• Never My Fault: At the end of the film, after RoboCop's intended successor has killed and injured people, Johnson from OCP suggests blaming Dr. Faxx. It's a twisted example in that it actually was her fault, but OCP brought her in and her superiors turned a blind eye to what she was doing while her subordinates were too afraid to challenge her. In fact, Johnson is the only one who really isn't at fault, having opposed Faxx at every turn. It was more the CEO of OCP, known only as the Old Man, who needed the blame to be shifted, and then for legal reasons.
  • Not Himself: When Robo starts showing off his new Politically Correct programming:
    Lewis: Hit the gas, Murphy
    Robo: The posted limit is 35. We should set an example, Anne. Your hair looks lovely that way
    Lewis: (frowns) It's OCP, they did something to you
    Robo: I'm fine. Isn't the moon wonderful tonight?
    Lewis: It's still daytime.
    Robo: It's the thought that counts.
    Lewis: (rolls her eyes) Oh, Jesus, we're heading back to the station, that's all there is to it.
  • Oh Crap!:
  • Only Sane Man: OCP Executive Don Johnson. He's the only one who realizes that loading RoboCop down with a senselessly complex command program will cripple him and he's one of two men involved in the RoboCop 2 project who does see the problem with giving the sort of sociopaths who end up on Death Row an indestructible robot body.
  • Ooh, Me Accent's Slipping: Dr. Faxx. Belinda Bauer manages to sound broadly American only a handful of times. The rest she swings between vaguely English, Irish, even German and French on a few occasions. What nationality is the actress? Australian.
  • Out-of-Character Alert: How Lewis and RoboCop's primary technician promptly realize something is very wrong after RoboCop is rebuilt; RoboCop says he's "touched", remarks on it being "a beautiful day" and he calls the captain by his first name; all things Murphy would never do.
  • Out of the Inferno: RoboCop stepping out from his destroyed car in the opening.
  • Political Correctness Gone Mad: RoboCop is revamped to be a more politically-correct role model by having over two hundred directives installed in his brain to teach "pro-social" messages (as defined by a committee). It drives him effectively insane and unable to do any real policework. At least the trope is used subtly...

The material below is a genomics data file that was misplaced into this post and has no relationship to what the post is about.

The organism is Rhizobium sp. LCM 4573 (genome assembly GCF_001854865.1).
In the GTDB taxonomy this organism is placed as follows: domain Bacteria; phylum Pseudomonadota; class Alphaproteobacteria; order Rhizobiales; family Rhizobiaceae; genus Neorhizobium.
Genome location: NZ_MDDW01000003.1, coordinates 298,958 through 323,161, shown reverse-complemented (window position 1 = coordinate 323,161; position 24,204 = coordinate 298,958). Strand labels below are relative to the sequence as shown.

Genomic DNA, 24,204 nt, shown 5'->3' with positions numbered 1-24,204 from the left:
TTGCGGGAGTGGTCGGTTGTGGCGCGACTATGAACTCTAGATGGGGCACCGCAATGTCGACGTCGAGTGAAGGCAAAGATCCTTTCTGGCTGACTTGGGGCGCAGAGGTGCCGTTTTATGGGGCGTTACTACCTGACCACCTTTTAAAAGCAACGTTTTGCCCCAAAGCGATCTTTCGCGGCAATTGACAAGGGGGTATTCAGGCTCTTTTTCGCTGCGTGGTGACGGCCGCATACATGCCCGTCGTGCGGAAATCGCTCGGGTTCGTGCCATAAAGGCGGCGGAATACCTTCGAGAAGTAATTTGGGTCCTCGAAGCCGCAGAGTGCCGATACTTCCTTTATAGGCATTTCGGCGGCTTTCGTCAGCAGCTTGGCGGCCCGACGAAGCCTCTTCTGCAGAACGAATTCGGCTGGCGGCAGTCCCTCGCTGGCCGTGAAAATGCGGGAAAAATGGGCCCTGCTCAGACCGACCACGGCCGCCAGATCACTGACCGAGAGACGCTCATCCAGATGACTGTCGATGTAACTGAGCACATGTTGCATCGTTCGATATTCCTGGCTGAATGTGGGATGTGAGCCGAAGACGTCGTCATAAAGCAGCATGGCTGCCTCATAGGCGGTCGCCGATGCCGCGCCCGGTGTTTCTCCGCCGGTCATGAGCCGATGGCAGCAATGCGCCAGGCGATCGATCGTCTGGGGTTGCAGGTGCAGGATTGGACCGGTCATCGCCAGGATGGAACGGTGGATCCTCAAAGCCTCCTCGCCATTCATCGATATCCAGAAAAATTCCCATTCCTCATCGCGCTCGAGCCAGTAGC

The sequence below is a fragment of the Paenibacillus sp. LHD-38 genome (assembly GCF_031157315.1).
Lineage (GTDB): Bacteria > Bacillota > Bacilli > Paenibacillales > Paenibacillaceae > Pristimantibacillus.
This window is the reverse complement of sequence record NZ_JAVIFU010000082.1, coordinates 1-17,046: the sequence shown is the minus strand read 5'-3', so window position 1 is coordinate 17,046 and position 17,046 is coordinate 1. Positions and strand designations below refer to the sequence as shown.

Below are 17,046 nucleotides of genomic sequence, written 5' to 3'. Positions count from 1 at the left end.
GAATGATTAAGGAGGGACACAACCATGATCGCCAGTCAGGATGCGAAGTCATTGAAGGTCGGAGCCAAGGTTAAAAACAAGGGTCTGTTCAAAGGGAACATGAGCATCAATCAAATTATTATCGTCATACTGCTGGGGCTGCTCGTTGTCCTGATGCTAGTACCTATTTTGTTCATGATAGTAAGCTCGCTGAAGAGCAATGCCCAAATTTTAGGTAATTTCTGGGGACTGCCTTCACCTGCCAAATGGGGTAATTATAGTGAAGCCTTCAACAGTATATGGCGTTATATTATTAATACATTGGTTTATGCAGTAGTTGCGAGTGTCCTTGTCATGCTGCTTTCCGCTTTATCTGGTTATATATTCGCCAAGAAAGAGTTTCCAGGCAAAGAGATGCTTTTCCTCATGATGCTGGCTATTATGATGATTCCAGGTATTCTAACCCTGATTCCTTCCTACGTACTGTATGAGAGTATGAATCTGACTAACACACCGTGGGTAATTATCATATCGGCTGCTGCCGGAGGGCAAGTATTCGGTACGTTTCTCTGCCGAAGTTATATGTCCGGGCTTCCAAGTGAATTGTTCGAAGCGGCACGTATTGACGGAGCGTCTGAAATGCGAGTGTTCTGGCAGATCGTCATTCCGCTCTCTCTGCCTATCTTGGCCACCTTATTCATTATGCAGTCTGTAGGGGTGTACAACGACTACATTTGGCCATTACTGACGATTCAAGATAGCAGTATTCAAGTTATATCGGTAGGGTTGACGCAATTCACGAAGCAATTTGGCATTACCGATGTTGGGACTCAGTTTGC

• The multitudinous additional directives they added include, noticeable by freeze-framing them:
      • DIRECTIVE 233: Restrain hostile feelings.
      • DIRECTIVE 234: Promote positive attitude.
      • DIRECTIVE 235: Suppress aggressiveness.
      • DIRECTIVE 236: Promote pro-social values.
      • DIRECTIVE 238: Avoid destructive behavior.
      • DIRECTIVE 239: Be accessible.
      • DIRECTIVE 240: Participate in group activities.
      • DIRECTIVE 241: Avoid interpersonal conflicts.
      • DIRECTIVE 242: Avoid premature value judgments.
      • DIRECTIVE 243: Pool opinions before expressing yourself.
      • DIRECTIVE 244: Discourage feelings of negativity and hostility.
      • DIRECTIVE 245: If you haven't got anything nice to say, don't talk.
      • DIRECTIVE 246: Don't rush traffic lights.
      • DIRECTIVE 247: Don't run through puddles and splash pedestrians or other cars.
      • DIRECTIVE 248: Don't say that you are always prompt when you are not.
      • DIRECTIVE 249: Don't be oversensitive to the hostility and negativity of others.
      • DIRECTIVE 250: Don't walk across a ballroom floor swinging your arms.
      • DIRECTIVE 254: Encourage awareness.
      • DIRECTIVE 256: Discourage harsh language.
      • DIRECTIVE 258: Commend sincere efforts.
      • DIRECTIVE 261: Talk things out.
      • DIRECTIVE 262: Avoid Orion meetings.
      • DIRECTIVE 266: Smile.
      • DIRECTIVE 267: Keep an open mind.
      • DIRECTIVE 268: Encourage participation.
      • DIRECTIVE 273: Avoid stereotyping.